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|Deity||Nanjundeshwara Swami (Shiva)|
The Nanjundeshwara Temple (also called Srikanteshwara Temple) is an ancient temple dedicated to Shiva in the Hindu pilgrimage town of Nanjanagudu in Karnataka, India. It is located on the right bank of the Kapila River, a tributary of the Kaveri River. Nanjanagudu is also known as "Dakshina Prayaga" or "Prayag of South".
Nanju in Kannada means "to poison". The name Nanjundeshwara means the "God who Drank the Poison" (halāhala, a word that has its origins in the legend of the Great Churning of the Ocean of Milk); thus, the town got the name "Nanjanagudu" which means "the abode of the god Nanjundeshwara".
The temple's Dodda Jaathre festival attracts thousands of devotees. The festivities in the fair include five colorful chariots pulled by devotees on a path called the ratha beedi. Parasurama Temple is near Nanjundeshwara Temple.
Nanjungud is mentioned as Sri Garalapuri, in the Shiva Purana. It is said that the legendary holy place is the abode of Shiva in southern India. It is also referred to as "Dakshina Kasi", where the god appeared at the plea of his devotees, the Devas, and sage Narada. The demon Keshi obtained a boon from Brahma and Vishnu by which they would not be able to kill him. He assumed that with this boon, he was as good as immortal and began troubling the people, the Devas, and the sages. At last, Narada and the Devas pleaded with Shiva to save everyone. He appeared in Garalapuri Sri Kshetra (present Nanjungud) and killed Keshi. He further assured that his Ansh (a part of his divine self) would always remain here and bless humanity; the place henceforth would be a papa vinashini ('remover of sins'). After bathing in the holy river of Kabini, every human praying to Lord Srikanteshwara or Nanjundeshwara (Shiva) of Nanjungud would be rid of sins and blessed by the god.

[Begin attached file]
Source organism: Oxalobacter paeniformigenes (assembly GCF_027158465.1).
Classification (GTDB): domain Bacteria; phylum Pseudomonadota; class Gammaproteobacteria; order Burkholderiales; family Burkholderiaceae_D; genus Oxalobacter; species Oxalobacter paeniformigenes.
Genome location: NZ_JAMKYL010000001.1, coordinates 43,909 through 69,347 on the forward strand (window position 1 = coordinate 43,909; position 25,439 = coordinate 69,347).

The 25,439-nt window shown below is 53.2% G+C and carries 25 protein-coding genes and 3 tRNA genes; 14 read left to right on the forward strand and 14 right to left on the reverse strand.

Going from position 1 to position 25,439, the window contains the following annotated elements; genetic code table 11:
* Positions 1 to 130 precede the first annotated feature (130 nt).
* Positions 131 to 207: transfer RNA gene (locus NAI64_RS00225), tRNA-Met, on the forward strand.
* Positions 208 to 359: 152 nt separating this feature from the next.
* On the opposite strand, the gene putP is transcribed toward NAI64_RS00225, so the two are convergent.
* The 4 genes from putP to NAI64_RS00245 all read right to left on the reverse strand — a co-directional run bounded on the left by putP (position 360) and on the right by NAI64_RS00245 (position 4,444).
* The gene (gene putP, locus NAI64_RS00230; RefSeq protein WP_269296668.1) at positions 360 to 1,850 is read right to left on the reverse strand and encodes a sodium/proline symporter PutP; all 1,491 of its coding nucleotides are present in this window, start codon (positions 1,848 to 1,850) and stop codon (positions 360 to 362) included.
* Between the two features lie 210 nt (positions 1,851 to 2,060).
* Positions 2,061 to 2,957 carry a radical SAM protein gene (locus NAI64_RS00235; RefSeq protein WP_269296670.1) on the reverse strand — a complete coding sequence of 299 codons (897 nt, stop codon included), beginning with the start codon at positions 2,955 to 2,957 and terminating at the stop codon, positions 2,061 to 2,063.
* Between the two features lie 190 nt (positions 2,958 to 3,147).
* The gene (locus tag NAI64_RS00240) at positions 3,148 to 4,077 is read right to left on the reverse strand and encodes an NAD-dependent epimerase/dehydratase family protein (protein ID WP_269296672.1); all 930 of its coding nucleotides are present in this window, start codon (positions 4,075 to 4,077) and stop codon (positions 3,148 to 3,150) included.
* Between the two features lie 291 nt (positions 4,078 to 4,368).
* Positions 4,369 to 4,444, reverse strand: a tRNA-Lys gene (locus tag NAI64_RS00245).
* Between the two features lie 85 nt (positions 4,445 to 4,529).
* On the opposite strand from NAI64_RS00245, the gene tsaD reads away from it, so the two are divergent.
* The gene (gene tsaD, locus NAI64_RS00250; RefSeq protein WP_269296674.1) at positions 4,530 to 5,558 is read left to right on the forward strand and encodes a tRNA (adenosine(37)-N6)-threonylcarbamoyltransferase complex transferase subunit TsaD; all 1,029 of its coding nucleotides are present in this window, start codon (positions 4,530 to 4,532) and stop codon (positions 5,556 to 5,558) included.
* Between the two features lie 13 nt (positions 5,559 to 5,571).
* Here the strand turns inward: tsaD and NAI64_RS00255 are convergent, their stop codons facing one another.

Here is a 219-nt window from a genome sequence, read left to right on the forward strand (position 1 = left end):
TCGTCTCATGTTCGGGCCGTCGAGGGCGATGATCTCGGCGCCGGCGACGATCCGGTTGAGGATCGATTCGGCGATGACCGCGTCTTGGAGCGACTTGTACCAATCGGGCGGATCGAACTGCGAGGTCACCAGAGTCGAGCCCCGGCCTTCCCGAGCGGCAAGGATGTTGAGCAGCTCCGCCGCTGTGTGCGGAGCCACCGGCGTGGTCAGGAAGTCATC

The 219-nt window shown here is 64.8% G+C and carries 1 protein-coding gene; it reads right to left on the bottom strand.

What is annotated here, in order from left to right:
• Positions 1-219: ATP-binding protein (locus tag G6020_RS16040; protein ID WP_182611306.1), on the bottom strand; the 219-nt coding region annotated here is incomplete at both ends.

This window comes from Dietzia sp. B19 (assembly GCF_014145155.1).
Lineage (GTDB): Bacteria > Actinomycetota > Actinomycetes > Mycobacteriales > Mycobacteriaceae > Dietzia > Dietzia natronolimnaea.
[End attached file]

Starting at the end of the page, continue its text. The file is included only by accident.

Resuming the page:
Sage Parashuram, after beheading his mother as per his father Sage Jamadagni's orders, wanted to undo his sins from "Matru Hatya" (his mother's murder). Per Narada's advice, he reached Garalapuri (Nanjangud) and prayed to Sri Nanjundeshwara Swamy. Shiva appeared and advised him to build a mantapa and perform pooja to the Shivlinga. While clearing the shrubs with his parashu (axe), Parashuram's axe unintentionally hit the Shivlinga, and the tip of the Shivlinga began to bleed. Sage Parashuram felt very guilty and said, "I have committed another unforgivable sin; only by killing myself shall I be relieved from all my sins", and prepared to kill himself. Shiva appeared and blessed Sage Parashuram and told him to apply wet mud upon the Shivlinga (the mud of Sri Nanjangud has immense healing powers). The Shivlinga stopped bleeding. Lord Shiva advised Parashuram to build the mantapa and continue his penance. Finally, Sage Parashuram was relieved from all his sins and blessed with immortality.
The Goddess Parvati, consort of Shiva, wanted to visit this holy place, and so he brought her to Garalapuri Nanjangud. When she went to the Kabini River and bent down to touch the water, a gemstone bead (mani) fell off from her crown into the water. Lord Shiva was pleased and declared, "Devi, until now, the place had my divine blessings and presence; from this moment, it shall have your presence, grace and blessings, too. It shall also be called Dakshina Manikarnika Ghat".
During the reign of King Tipu Sultan, his royal elephant became blind. As per the advice of his minister, Sri Poornayya, Tipu sent the elephant to the Nanjundeshwara Swamy Temple and performed 48 days of rituals. On the 48th day, the elephant's vision was restored. Tipu Sultan offered the emerald green Shivlinga as a token of gratitude to Sri Nanjundeshwara Swamy and called Lord Shiva "Hakim Nanjunda" (healer).
View of gopura from inside
Large pillared mantapa with sala towers
Open mantapa with sala roofs
Close up view of sala tower over mantapa
Pillared entrance to temple
Close up view of pillared entrance to temple
Yali pillars in the mahadwara
Kannada inscription (1517 CE) of King Krishnadevaraya's father-in-law
Shree Veerabhadreshwara sculpture
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